Upendrakishore Ray Chowdhury

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Upendrakishore Ray Chowdhury
Upendra Kishore Ray real.jpg
Upendrakishore Ray Chowdhury
Born(1863-05-12)12 May 1863[1]
Died20 December 1915(1915-12-20) (aged 52)
NationalityIndian
Known forWriter, painter
Spouse(s)Bidhumukhi Devi(Daughter of Dwarkanath Ganguly and step daughter of Kadambini Ganguly)
Children6, including Sukumar Ray and Sukhalata Rao

Upendrakishore Ray Chowdhury (Bengali: উপেন্দ্রকিশোর রায়চৌধুরী), born Kamadaranjan Ray (কামদারঞ্জন রায়) (12 May 1863[1] – 20 December 1915), was a Bengali writer and painter. He was the son-in-law of Dwarkanath Ganguly.[2]

Family history[edit]

According to the history of the Ray family, one of their ancestors, Shri Ramsunder Deo (Deb), was a native of Chakdah village in Nadia district of present-day West Bengal, India. In search of fortune he migrated to Sherpur in East Bengal. There he met Raja Gunichandra, the zamindar of Jashodal, at the zamindar house of Sherpur. King Gunichandra was immediately impressed by Ramsunder's beautiful appearance and sharp intellect and took Ramsunder with him to his zamindari estate. He made Ramsunder his son-in-law and granted him some property in Jashodal. From then on Ramsunder started living in Jashodal. His descendants migrated from there and settled down in the village of Masua in Katiadi upazila of Kishoreganj district.[3]

Life[edit]

Upendrakishore Ray Chauduri, His wife and six childrens.jpg

Upendrakishore Ray Chaudhuri, his wife and six children


Upendrakishore Ray Chowdhury was born on 12 May 1863,[1] in a little village called Moshua in Mymensingh district of Bengal, (now Kishoreganj District in Bangladesh. He spent most of his adult life in Calcutta, where he died on 20 December 1915, aged only fifty-two.[note 1][4]

He was born as Kamadaranjan Ray, to Kalinath Ray, a scholar in Sanskrit, Arabic, and Persian language. At the age of five, Kamadaranjan was adopted by Harikishore, a family-relative who was a zamindar in Mymensingh. Harikishore renamed his adopted son as Upendrakishore Roychowdhury, and added the honorific 'Raychaudhuri' as a surname.[5]

Ray Chowdhury passed the Entrance examination in 1880 with scholarship from Mymensingh Zilla School. He studied for a while at Presidency College, then affiliated with the University of Calcutta, but passed BA examination in 1884 from the Calcutta Metropolitan Institution (now Vidyasagar College). Upendra took to drawing while in school. He published his first literary work in the magazine Sakha in 1883.[6]

His father Kalinath Ray was an expert in both English and Persian, and also in the traditional Indian and Anglo-Indian legal systems. He became an eminent expert for interpreting old land deeds written in Persian and in helping the landowners to get the best deal from the newly introduced British legal system in India. He became affluent, and in due course his family was able to afford two elephants.[7]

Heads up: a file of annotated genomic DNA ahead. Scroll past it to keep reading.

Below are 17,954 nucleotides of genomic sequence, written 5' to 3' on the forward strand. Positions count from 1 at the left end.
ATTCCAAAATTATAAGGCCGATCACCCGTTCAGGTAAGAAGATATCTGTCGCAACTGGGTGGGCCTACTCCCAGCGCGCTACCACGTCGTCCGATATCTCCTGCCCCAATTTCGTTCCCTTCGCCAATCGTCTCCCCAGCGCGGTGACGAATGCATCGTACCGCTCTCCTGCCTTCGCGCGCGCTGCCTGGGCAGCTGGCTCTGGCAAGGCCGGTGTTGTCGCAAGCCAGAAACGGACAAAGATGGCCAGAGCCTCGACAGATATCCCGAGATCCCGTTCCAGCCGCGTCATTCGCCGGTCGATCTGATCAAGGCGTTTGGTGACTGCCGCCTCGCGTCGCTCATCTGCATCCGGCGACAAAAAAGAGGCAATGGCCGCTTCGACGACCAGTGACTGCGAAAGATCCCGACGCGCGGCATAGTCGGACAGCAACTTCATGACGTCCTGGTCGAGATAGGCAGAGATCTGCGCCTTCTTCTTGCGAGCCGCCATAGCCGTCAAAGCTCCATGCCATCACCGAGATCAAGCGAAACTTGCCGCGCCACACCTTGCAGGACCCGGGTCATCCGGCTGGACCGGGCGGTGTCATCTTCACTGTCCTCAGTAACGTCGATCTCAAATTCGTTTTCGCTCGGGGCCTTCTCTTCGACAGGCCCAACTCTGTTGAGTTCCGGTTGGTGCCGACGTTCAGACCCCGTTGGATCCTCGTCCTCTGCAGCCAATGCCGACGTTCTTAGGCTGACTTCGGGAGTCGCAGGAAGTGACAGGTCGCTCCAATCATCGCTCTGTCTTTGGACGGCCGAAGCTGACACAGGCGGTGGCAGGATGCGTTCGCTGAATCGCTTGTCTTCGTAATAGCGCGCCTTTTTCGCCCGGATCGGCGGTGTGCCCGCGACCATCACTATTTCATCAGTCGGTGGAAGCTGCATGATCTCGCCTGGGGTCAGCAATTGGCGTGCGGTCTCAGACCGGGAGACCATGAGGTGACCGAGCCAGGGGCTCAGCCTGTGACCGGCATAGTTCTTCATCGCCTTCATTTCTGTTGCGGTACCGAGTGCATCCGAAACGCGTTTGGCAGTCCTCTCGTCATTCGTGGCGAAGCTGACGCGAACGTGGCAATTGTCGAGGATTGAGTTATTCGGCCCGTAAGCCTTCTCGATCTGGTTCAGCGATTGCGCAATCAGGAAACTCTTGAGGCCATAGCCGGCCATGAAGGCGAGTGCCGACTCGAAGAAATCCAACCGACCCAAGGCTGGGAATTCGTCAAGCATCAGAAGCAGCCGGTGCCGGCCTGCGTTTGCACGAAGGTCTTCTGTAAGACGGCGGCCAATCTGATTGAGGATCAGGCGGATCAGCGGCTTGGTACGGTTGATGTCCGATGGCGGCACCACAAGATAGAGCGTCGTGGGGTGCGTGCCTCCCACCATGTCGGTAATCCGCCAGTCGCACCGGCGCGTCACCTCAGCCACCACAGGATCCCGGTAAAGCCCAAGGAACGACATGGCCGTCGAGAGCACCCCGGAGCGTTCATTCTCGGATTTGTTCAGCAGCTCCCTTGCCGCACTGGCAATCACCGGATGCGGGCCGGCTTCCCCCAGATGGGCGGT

Blockmaker, Printer and Publisher[edit]

Upendrakishore first introduced modern blockmaking, including half-tone and colour block making, in South Asia. When the reproduction using woodcut line blocks of his illustrations for one of his books, Chheleder Ramayan, were very poor, he imported books, chemicals and equipment from Britain to learn the technology of blockmaking. After mastering this, in 1895 he successfully set up a business, U. Ray & Sons, of making blocks at 7, Shibnarain Lane, which then became his residence-cum-workplace. He experimented with the process of advanced blockmaking, and several of his technical articles about blockmaking were published in the Penrose Annual Volumes published from Britain.[8] In his own lifetime, a printing expert from abroad commented that Upendrakishore's contribution was far more original than that of his counterparts in Europe and America, “which is all the more surprising when we consider how far he is from hub-centres of process work”.[9] He also went on publishing books, but initially he had them printed in other printing presses. His residence and business was located at 22, Sukeas Street (now the premises has been renamed 30B, Mahendra Srimany Street) from 1901 to 1914.[10] The Sandesh magazine was first published here in 1913 (Baisakh Bengali year 1320).

In 1914 he founded what was then probably the finest printing press in South Asia, U. Ray and Sons at 100 Garpar Road. Even the building plans were designed by him [11] He quickly earned recognition in India and abroad for the new methods he developed for printing both black & white and colour photographs with great accuracy of detail. It was with the intention of running this business that his son Sukumar Ray spent a few years at the University of Manchester's printing technology department.[4]


Technological Innovations[edit]

He experimented with the process of advanced blockmaking, and several of his technical articles about blockmaking were published in the Penrose Annual Volumes published from Britain.[12] In his own lifetime, a printing expert from abroad commented that Upendrakishore's contribution was far more original than that of his counterparts in Europe and America, “which is all the more surprising when we consider how far he is from hub-centres of process work”.[13]